In Praise of Political Virtue

“Sometimes when we don’t have all the answers, we need to have the courage to do nothing,” – Rep. Mike Noel Utah State Representative

If Mr. Noel is correct, then the politicians of the United States are the greatest collection of heroes since the Spartans came home on their shields from Thermopylae. His peers must be elated to find behavior that comes so naturally elevated to the highest virtue.

Doing nothing is less a conscious decision in the corridors of power in Washington D.C. than a custom; a cultural habit passed down from generations, nay, centuries of politicians for whom doing nothing almost always suited their temperament. A meme, like others in the natural world, that became central to self-preservation, a trait honed by the democratic evolutionary process, where the natural selection of victorious election after election gradually shrank even the most energetic idealist’s proclivity for accomplishment. Eventually, any inclination towards activity atrophied and withered until now it has become a strange and superfluous vestige of atavistic statesmen, like an appendix or a coccyx.

And so, with Noel’s call to not-arms ringing from sea to sea, several millions of gallons of oil are beginning to lap at the edges of Louisiana’s wetlands, images of dead brown pelicans and interviews with soon-to-be bankrupt shrimpers are just as inexorably creeping across America’s consciousness. Noel was speaking specifically about climate change and so far very little effort has been made to connect the dots but it shouldn’t take a PhD to illuminate how oil spills and the alternation of the planet’s climate are two sides of the same coin. Or perhaps Russian Roulette is a more apt metaphor because maybe the odds are in your favor but sooner or later it’s really going to hurt. Both the spill and climate change are inevitable consequences of a market demand: a demand that has grown unabated and unimpeded for generations, one that is rolling a black tarp across the Gulf and wrapping a blanket around the entire world.  These disasters, both sudden and gradual, are contingencies foreseen but ignored, in fact, more than ignored – mocked, scorned and derided.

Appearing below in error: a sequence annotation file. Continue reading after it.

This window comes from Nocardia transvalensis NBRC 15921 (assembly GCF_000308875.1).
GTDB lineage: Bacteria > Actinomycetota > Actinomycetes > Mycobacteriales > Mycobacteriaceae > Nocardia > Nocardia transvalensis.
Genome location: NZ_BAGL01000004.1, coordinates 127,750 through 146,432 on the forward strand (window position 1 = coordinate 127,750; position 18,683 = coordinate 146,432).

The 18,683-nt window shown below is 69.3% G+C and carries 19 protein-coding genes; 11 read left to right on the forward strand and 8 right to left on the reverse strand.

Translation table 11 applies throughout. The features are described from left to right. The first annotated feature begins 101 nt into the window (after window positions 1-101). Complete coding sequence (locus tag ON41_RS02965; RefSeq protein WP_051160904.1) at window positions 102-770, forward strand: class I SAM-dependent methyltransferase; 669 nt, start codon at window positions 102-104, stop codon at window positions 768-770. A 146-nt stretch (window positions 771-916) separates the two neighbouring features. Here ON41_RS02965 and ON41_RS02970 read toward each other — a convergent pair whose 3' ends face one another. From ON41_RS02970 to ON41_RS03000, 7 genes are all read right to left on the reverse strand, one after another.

Our fearless leaders have been courageously ignoring energy issues for close to thirty years, or right about the time Ronald Reagan had Jimmy Carter’s solar panels ripped off the White House roof. Symbolism is rarely so blatant, and with the painful memories of oil shocks and gasoline lines receding, after all it had been at least two whole years(!), America settled back into blissful ignorance of the what, where and how’s of energy production and consumption. This lasted for almost a decade until the Exxon Valdez ran aground and America was startled to see the playful seals that perform tricks at aquariums covered in black goo.

To their credit, intrepid American politicians held fast in their inertia and resisted the temptation to adjust policy, nor did their constituents really expect anything else, particularly anything that may inconvenience anyone. Besides, how many drunk tanker captains can there be? And so once more disengaged from the shoals of reality, America’s party boat continued to float on endless seas of cheap oil. All of which must have served as inspiration to today’s leaders who are imitating their predecessors and boldly embracing nothing. To be steadfast in the face of such turmoil – what moxie!

Well, yes, BP must be properly chastised. There shall be no surfeit of furrowed brows and shaking fists in the general direction of BP executives at congressional hearings, closed oyster beds, shuttered fishing boats or anywhere else delicately calibrated sanctimony can attract television cameras. But actual change? Change instigated by policy, by federal leadership? Let’s not rush into anything, after all, accidents happen. You can’t make an omelet without yada, yada, yada.   And so various energy policy legislation remains ignored in Congress like party guests whom no one can quite figure out how they made it past the doorman. “Oh my, who brought Waxman-Markey?” “Kerry-Lieberman, here, of all places? How dreadful.”